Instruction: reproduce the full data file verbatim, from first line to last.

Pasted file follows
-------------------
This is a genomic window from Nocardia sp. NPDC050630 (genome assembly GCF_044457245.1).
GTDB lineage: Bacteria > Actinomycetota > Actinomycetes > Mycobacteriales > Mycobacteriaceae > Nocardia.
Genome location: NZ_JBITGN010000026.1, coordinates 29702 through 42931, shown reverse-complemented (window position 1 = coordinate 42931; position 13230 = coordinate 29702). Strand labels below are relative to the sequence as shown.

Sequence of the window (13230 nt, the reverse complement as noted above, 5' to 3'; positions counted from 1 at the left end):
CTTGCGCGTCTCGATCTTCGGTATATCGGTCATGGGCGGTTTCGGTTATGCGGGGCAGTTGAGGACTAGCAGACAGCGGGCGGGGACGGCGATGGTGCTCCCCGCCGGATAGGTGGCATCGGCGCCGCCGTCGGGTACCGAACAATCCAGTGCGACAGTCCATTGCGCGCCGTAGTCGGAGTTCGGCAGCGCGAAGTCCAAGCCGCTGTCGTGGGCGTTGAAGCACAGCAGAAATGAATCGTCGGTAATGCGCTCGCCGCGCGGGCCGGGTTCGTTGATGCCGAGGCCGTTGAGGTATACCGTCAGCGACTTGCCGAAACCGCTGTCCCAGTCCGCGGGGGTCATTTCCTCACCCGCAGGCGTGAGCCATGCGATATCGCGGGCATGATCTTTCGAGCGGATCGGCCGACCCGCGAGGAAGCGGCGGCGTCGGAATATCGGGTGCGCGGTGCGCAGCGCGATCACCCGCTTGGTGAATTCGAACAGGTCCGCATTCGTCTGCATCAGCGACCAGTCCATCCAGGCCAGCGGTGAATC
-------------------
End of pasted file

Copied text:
This is a genomic window from Nocardia sp. NPDC050630 (genome assembly GCF_044457245.1).
GTDB lineage: Bacteria > Actinomycetota > Actinomycetes > Mycobacteriales > Mycobacteriaceae > Nocardia.
Genome location: NZ_JBITGN010000026.1, coordinates 29702 through 42931, shown reverse-complemented (window position 1 = coordinate 42931; position 13230 = coordinate 29702). Strand labels below are relative to the sequence as shown.

Sequence of the window (13230 nt, the reverse complement as noted above, 5' to 3'; positions counted from 1 at the left end):
CTTGCGCGTCTCGATCTTCGGTATATCGGTCATGGGCGGTTTCGGTTATGCGGGGCAGTTGAGGACTAGCAGACAGCGGGCGGGGACGGCGATGGTGCTCCCCGCCGGATAGGTGGCATCGGCGCCGCCGTCGGGTACCGAACAATCCAGTGCGACAGTCCATTGCGCGCCGTAGTCGGAGTTCGGCAGCGCGAAGTCCAAGCCGCTGTCGTGGGCGTTGAAGCACAGCAGAAATGAATCGTCGGTAATGCGCTCGCCGCGCGGGCCGGGTTCGTTGATGCCGAGGCCGTTGAGGTATACCGTCAGCGACTTGCCGAAACCGCTGTCCCAGTCCGCGGGGGTCATTTCCTCACCCGCAGGCGTGAGCCATGCGATATCGCGGGCATGATCTTTCGAGCGGATCGGCCGACCCGCGAGGAAGCGGCGGCGTCGGAATATCGGGTGCGCGGTGCGCAGCGCGATCACCCGCTTGGTGAATTCGAACAGGTCCGCATTCGTCTGCATCAGCGACCAGTCCATCCAGGCCAGCGGTGAATC